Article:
The Effects of Concrete-Representational-Abstract Interventions on the Acquisition of Multiplication Facts for Twice Exceptional Student

Creative Commons License

Özer B., Bilgiç Ş., Baloğlu M.

Asia-Pasific Conference on Giftedness, Taipei, Taiwan, 7 - 10 July 2022, vol.1, no.1, pp.1

  • Publication Type: Conference Paper / Summary Text
  • Volume: 1
  • City: Taipei
  • Country: Taiwan
  • Page Numbers: pp.1
  • Hacettepe University Affiliated: Yes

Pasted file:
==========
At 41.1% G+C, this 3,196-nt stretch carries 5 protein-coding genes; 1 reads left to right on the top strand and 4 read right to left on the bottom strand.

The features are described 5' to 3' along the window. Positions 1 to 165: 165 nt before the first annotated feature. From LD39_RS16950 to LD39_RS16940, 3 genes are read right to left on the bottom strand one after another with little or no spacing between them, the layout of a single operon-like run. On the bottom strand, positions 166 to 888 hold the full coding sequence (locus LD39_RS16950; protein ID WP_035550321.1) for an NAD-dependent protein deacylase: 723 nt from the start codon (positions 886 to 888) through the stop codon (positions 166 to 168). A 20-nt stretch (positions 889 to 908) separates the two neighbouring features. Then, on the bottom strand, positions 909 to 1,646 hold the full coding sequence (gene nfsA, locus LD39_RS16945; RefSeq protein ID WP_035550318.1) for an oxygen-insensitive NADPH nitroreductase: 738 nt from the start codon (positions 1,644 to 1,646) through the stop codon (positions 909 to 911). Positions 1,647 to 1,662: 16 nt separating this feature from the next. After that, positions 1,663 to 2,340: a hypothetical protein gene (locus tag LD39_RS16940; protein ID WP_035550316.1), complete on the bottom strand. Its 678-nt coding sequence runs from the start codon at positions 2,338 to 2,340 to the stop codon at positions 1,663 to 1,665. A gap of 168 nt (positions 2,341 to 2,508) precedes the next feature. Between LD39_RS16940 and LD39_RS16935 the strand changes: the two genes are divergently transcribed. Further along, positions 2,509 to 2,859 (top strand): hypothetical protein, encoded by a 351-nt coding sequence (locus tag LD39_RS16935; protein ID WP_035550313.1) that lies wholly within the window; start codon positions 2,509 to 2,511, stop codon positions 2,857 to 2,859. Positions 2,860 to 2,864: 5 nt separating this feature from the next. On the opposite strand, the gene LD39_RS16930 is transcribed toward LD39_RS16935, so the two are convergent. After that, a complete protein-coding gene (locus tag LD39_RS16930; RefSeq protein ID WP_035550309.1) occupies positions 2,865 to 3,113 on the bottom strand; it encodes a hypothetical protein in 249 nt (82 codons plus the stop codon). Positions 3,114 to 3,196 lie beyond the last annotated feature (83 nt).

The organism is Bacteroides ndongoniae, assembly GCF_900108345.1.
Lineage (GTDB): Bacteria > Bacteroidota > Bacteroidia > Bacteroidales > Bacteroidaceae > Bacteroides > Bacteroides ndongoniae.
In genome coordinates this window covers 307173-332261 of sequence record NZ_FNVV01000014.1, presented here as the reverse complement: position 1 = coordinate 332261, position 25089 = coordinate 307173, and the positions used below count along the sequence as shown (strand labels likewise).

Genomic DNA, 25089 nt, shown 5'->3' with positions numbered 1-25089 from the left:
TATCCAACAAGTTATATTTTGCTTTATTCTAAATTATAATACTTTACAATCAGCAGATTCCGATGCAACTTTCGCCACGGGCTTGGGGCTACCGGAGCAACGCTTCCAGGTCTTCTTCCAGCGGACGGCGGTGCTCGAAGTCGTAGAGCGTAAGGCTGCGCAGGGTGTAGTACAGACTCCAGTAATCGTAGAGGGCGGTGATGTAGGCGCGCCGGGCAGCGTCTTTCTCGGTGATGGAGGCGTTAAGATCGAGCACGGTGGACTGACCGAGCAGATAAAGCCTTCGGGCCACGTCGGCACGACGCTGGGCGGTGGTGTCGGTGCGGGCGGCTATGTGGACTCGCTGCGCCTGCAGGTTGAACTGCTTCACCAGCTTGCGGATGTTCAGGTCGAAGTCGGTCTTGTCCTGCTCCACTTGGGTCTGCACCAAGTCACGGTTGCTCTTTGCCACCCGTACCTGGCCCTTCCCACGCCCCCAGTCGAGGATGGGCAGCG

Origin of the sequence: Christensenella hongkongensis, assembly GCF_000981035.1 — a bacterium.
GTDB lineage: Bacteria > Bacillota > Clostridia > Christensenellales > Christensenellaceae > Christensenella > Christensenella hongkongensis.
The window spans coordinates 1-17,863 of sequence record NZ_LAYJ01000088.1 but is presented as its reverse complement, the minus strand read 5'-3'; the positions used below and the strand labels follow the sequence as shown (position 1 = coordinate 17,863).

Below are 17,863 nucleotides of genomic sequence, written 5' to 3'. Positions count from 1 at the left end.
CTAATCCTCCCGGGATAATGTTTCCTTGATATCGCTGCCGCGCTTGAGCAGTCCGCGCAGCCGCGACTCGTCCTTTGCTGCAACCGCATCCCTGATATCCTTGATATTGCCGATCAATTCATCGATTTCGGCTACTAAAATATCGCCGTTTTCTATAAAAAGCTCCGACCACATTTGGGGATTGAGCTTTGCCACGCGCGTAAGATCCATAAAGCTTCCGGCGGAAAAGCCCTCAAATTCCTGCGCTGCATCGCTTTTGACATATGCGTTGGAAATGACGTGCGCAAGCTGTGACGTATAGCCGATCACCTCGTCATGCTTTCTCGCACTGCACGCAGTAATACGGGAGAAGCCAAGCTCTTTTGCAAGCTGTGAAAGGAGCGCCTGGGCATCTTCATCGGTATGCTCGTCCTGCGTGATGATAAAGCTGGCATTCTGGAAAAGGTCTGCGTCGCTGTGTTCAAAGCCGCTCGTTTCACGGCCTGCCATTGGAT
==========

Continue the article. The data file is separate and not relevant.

A heterogeneous group of gifted students with learning disabilities (LD) constitutes apart of twice-exceptional students (Buică-Belciu & Popovici, 2014). Even though theexact number of twice-exceptional individuals (2e) is not certain, it is estimated that 6percent of the approximately 7.5 million individuals with disabilities served under theIDEA are twice exceptional (National Education Association [NEA], 2006). Maddocks(2020) conducted a study for identifying twice-exceptional students revealed thatgifted children with LD suffered from processing problems such as short-term workingmemory, auditory processing, long-term working memory, retrieval, and processingspeed. Processing speed is the most common processing deficit, and it is related tomathematics calculation (Niileksela et al., 2016). Since many gifted children with LDhave trouble in mathematical calculations, it is highly important to provide them withappropriate mathematics education. NEA (2006) indicated that teachersresponsibilities for twice-exceptional students instruction. They should enablestudents to learn by using hands-on activities and supply them with direct instructionregarding their inadequateness. Concrete-Representation-Abstract (CRA) is anevidence-based strategy used in teaching basic arithmetic operations to students withLD and its effectiveness demonstrated in many studies (Bouck et al.,2018). CRAstrategy offers the necessary mathematics education to 2e students. In the currentstudy, we used single-subject research methodology to improve the basicmultiplication skills of a potentially twice-exceptional student (gifted with LD) byenhancing conceptual and procedural understanding. Each stage(concrete-representational-abstract) included respectively demonstrating, guiding andindependent practice. At the end of each session, the student solved 10 multiplicationfacts and the percent of accuracy was calculated. After the student met the criteria(80% accuracy) three times, he passed to the next stage. His baseline, intervention,and maintenance performance were graphically demonstrated, and visual analysiswas used. Visual analysis demonstrated that although his baseline level was 0%, theaccuracy percentage increased in concrete, representation and abstract sessions and